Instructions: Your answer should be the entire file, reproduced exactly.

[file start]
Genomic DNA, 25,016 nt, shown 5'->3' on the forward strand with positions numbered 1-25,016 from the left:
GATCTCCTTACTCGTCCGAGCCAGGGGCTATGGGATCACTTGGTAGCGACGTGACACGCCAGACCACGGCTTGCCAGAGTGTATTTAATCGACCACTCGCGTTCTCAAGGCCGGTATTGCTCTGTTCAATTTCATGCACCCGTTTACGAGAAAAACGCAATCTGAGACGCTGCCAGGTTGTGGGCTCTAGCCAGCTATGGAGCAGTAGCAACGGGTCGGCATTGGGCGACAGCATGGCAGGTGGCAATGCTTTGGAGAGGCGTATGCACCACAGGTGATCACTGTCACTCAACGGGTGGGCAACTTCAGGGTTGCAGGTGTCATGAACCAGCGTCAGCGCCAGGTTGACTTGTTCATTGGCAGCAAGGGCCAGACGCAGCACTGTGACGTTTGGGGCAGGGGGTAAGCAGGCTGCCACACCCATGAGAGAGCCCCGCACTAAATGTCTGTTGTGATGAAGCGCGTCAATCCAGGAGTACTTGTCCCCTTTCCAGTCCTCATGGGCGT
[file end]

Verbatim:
Genomic DNA, 25,016 nt, shown 5'->3' on the forward strand with positions numbered 1-25,016 from the left:
GATCTCCTTACTCGTCCGAGCCAGGGGCTATGGGATCACTTGGTAGCGACGTGACACGCCAGACCACGGCTTGCCAGAGTGTATTTAATCGACCACTCGCGTTCTCAAGGCCGGTATTGCTCTGTTCAATTTCATGCACCCGTTTACGAGAAAAACGCAATCTGAGACGCTGCCAGGTTGTGGGCTCTAGCCAGCTATGGAGCAGTAGCAACGGGTCGGCATTGGGCGACAGCATGGCAGGTGGCAATGCTTTGGAGAGGCGTATGCACCACAGGTGATCACTGTCACTCAACGGGTGGGCAACTTCAGGGTTGCAGGTGTCATGAACCAGCGTCAGCGCCAGGTTGACTTGTTCATTGGCAGCAAGGGCCAGACGCAGCACTGTGACGTTTGGGGCAGGGGGTAAGCAGGCTGCCACACCCATGAGAGAGCCCCGCACTAAATGTCTGTTGTGATGAAGCGCGTCAATCCAGGAGTACTTGTCCCCTTTCCAGTCCTCATGGGCGT